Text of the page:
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Trade and Development Series No. 13

Review of the TRIPS Agreement: Fostering the Transfer of Technology to Developing Countries
by Carlos M. Correa

The TWN Trade and Development Series is a series of papers published by Third World Network on trade and development issues that are of public concern, particularly in the South. The series is aimed at generating discussion and contributing to the advancement of appropriate development policies oriented towards fulfilling human needs, social equity and environmental sustainability.

No. of pages: 48
Size: 16.5 X 24 cm
ISBN: 983-9747-50-9
Year Published: 2001

Price:
Third World countries US$4.00
Other foreign countries US$6.00
Postage cost by air mail: Please add 30% to the price of the book

About the book:

The Agreement on Trade-Related Aspects of Intellectual Property Rights (TRIPS), part of the family of agreements within the folds of the World Trade Organization, is the most comprehensive international instrument on intellectual property rights (IPRs), setting standards on both the availability of rights and their enforcement in WTO Member countries. The strengthened and expanded protection of IPRs ushered in by the TRIPS Agreement does not, however, seem to have yielded much benefit to developing countries but has instead raised new concerns and problems with regard to implementation of the TRIPS rules.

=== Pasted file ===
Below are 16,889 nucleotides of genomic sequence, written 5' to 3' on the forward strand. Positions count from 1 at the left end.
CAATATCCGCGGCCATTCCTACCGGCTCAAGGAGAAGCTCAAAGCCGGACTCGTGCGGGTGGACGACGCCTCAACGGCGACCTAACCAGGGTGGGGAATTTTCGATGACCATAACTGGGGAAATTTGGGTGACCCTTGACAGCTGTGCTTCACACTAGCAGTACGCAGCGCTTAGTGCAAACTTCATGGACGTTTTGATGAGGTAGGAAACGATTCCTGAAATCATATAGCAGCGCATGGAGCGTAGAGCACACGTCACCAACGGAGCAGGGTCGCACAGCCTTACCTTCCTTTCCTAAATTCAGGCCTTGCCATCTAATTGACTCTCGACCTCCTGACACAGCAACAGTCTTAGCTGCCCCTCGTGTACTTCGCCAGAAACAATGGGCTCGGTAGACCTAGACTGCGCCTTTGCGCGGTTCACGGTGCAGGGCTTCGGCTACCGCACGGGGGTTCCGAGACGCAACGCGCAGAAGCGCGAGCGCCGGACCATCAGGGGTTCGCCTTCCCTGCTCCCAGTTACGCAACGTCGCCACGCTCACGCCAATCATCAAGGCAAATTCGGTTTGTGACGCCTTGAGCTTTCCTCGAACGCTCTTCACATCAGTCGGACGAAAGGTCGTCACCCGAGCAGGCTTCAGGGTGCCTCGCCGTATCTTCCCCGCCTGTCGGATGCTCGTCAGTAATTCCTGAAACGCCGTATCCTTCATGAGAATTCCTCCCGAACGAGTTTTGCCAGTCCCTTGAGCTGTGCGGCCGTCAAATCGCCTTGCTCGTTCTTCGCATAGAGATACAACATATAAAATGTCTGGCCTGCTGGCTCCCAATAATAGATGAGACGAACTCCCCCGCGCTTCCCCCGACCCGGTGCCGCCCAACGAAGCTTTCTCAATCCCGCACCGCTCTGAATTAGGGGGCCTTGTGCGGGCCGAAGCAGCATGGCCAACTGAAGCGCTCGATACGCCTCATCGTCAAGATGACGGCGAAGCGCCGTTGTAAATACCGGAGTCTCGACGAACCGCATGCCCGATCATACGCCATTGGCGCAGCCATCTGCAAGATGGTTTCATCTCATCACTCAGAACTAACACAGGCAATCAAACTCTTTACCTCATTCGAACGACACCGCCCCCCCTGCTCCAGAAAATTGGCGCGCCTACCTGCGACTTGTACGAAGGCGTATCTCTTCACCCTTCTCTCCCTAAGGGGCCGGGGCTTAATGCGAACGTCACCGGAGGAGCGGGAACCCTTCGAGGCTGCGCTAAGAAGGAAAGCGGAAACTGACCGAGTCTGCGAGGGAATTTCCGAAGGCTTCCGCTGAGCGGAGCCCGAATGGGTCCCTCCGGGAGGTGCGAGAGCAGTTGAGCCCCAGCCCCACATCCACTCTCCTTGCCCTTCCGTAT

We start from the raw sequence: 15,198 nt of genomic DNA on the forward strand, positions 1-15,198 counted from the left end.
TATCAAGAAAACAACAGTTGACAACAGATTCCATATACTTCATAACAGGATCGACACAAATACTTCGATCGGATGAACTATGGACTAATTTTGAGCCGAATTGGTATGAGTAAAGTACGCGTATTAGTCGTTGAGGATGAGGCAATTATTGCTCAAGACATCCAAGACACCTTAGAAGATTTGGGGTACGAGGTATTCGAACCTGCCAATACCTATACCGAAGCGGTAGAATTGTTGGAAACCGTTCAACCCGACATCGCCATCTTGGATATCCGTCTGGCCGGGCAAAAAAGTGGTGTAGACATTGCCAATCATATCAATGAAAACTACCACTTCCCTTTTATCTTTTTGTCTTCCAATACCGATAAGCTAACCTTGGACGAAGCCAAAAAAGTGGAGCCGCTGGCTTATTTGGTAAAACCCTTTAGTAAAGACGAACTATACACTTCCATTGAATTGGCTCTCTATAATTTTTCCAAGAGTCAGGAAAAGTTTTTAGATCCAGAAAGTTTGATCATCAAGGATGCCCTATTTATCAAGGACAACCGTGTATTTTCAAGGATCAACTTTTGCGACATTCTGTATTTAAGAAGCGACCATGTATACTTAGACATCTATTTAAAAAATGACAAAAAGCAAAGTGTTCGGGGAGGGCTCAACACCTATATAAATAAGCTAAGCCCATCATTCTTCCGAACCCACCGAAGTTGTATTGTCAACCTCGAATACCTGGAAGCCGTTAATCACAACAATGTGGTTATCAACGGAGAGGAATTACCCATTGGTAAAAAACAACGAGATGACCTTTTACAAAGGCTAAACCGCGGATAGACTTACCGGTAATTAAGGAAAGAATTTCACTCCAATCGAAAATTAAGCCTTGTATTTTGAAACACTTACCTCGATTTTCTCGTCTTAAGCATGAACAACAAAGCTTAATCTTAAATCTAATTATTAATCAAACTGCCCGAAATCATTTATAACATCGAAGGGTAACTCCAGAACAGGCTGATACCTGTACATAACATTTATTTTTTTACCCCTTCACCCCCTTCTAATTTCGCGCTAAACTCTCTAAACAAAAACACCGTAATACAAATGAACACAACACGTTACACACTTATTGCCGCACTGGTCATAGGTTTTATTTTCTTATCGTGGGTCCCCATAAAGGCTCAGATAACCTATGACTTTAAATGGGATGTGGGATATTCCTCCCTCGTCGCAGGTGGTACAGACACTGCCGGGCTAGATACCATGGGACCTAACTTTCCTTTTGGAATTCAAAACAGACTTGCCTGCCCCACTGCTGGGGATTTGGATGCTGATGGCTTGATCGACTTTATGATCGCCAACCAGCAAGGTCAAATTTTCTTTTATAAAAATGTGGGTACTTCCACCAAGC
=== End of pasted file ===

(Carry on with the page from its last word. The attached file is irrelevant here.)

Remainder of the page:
This has prompted developing countries to put forward various proposals for reviewing the Agreement to balance the task of protecting IPRs with the promotion of development objectives. This paper examines the review proposals made on different aspects of the Agreement, according particular emphasis to the area of technology transfer.

Given that the North-South technological gap continues to grow despite - or perhaps because of - enhanced IPRs protection, the author suggests a systematic approach to effecting greater transfer of technology to developing countries, one that not only entails changes in the TRIPS provisions but also involves possible review of other WTO agreements.

Contents:

1. Introduction
Long-term implications

2. Implementation Issues

3. The In-built Agenda
Geographical Indications
Non-violation
Biological Inventions

4. TRIPS-CBD interface

5. Transfer of Technology
Proposals
Developing TRIPS provisions
Beyond TRIPS

6. Main conclusions

About the author:

Professor Carlos Correa is Director of the University of Buenos Aires' Masters Programme on Science and Technology Policy and Management. Trained as both a lawyer and an economist, he has acted as a consultant to numerous governments and international agencies.

 


 

 

 

 


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